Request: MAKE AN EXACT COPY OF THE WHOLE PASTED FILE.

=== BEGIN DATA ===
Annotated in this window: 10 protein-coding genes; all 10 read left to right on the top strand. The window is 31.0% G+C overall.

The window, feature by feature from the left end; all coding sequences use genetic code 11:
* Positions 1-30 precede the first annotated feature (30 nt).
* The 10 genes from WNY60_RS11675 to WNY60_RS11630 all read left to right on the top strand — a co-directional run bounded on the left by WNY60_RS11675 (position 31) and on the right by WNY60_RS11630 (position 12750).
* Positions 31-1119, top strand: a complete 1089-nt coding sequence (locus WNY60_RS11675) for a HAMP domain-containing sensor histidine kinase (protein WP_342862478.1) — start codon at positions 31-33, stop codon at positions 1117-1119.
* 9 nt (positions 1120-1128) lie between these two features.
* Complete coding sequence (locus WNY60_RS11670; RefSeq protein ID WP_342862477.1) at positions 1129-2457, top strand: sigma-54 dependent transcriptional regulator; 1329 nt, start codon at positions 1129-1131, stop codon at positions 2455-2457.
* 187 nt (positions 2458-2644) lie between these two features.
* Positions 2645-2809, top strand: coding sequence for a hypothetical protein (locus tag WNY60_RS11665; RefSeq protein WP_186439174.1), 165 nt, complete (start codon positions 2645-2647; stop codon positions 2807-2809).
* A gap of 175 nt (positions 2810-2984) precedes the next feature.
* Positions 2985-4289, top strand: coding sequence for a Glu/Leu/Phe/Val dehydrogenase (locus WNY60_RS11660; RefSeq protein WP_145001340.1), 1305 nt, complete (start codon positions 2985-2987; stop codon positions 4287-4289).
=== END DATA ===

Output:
Annotated in this window: 10 protein-coding genes; all 10 read left to right on the top strand. The window is 31.0% G+C overall.

The window, feature by feature from the left end; all coding sequences use genetic code 11:
* Positions 1-30 precede the first annotated feature (30 nt).
* The 10 genes from WNY60_RS11675 to WNY60_RS11630 all read left to right on the top strand — a co-directional run bounded on the left by WNY60_RS11675 (position 31) and on the right by WNY60_RS11630 (position 12750).
* Positions 31-1119, top strand: a complete 1089-nt coding sequence (locus WNY60_RS11675) for a HAMP domain-containing sensor histidine kinase (protein WP_342862478.1) — start codon at positions 31-33, stop codon at positions 1117-1119.
* 9 nt (positions 1120-1128) lie between these two features.
* Complete coding sequence (locus WNY60_RS11670; RefSeq protein ID WP_342862477.1) at positions 1129-2457, top strand: sigma-54 dependent transcriptional regulator; 1329 nt, start codon at positions 1129-1131, stop codon at positions 2455-2457.
* 187 nt (positions 2458-2644) lie between these two features.
* Positions 2645-2809, top strand: coding sequence for a hypothetical protein (locus tag WNY60_RS11665; RefSeq protein WP_186439174.1), 165 nt, complete (start codon positions 2645-2647; stop codon positions 2807-2809).
* A gap of 175 nt (positions 2810-2984) precedes the next feature.
* Positions 2985-4289, top strand: coding sequence for a Glu/Leu/Phe/Val dehydrogenase (locus WNY60_RS11660; RefSeq protein WP_145001340.1), 1305 nt, complete (start codon positions 2985-2987; stop codon positions 4287-4289).